A landmark United Nations resolution that 15 years ago promised to bolster the rights of women in peace efforts has brought some welcome progress – but far too little to be judged a success overall.
The current five-day humanitarian pause in Yemen will not significantly ease the humanitarian crisis caused by the conflict and the six-week-long de facto blockade, Oxfam warned today.
In 2014, after unprecedented destruction and suffering in Gaza, international donors pledged $3.5 billion and a change in approach. Six months later, reconstruction and recovery have barely begun.
In many areas of the Democratic Republic of Congo, citizens are still vulnerable to brutal violence from armed groups and in some cases from government, including the police, army and local officials.
At the conclusion of the December 4 London conference on Afghanistan, co-hosted by the UK and Afghanistan governments, Oxfam calls for sustained support for Afghanistan development and security.
Afghan women are consistently excluded from Afghanistan’s peace negotiations and formal talks about the country’s future. Unless this discrimination is reversed, Afghanistan’s development will be compromised, and enormous human rights gains made since the fall of the Taliban will remain under threat.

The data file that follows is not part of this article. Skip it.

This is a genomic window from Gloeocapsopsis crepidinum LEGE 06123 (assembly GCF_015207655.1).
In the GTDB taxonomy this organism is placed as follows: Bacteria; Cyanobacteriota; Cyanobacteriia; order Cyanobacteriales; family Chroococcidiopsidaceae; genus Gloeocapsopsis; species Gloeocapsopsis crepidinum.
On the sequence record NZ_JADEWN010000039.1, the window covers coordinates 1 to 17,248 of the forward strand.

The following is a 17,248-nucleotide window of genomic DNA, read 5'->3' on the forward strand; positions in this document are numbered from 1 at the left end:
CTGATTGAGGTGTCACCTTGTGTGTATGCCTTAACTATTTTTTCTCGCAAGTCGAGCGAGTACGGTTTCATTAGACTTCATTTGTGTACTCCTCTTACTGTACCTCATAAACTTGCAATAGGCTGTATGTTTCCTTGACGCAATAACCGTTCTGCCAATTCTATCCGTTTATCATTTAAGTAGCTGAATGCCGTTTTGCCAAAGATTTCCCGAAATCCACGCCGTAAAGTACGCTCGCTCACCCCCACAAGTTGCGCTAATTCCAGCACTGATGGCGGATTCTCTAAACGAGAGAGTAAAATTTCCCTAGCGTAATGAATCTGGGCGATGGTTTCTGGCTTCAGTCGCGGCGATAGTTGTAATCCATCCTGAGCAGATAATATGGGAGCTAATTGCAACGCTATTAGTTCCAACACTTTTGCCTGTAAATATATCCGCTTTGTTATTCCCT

Israeli and Palestinian leaders must seize the opportunity of the new ceasefire to end the violence once and for all. Lasting peace for all civilians will only be possible if Israel permanently lifts its restrictions on Gaza’s economy and people.
The leaders of South Sudan have failed to set aside their differences, and fighting continues to ravage the country as a famine looms.
Mali is in danger of frittering away the opportunity to tackle corruption and stamp out the abuse of power by officials as democracy returns to the country, two years on from the 2012 coup.
In South Sudan, widespread euphoria following independence in July 2011 has given way to disappointment that expected peace dividends have not materialized.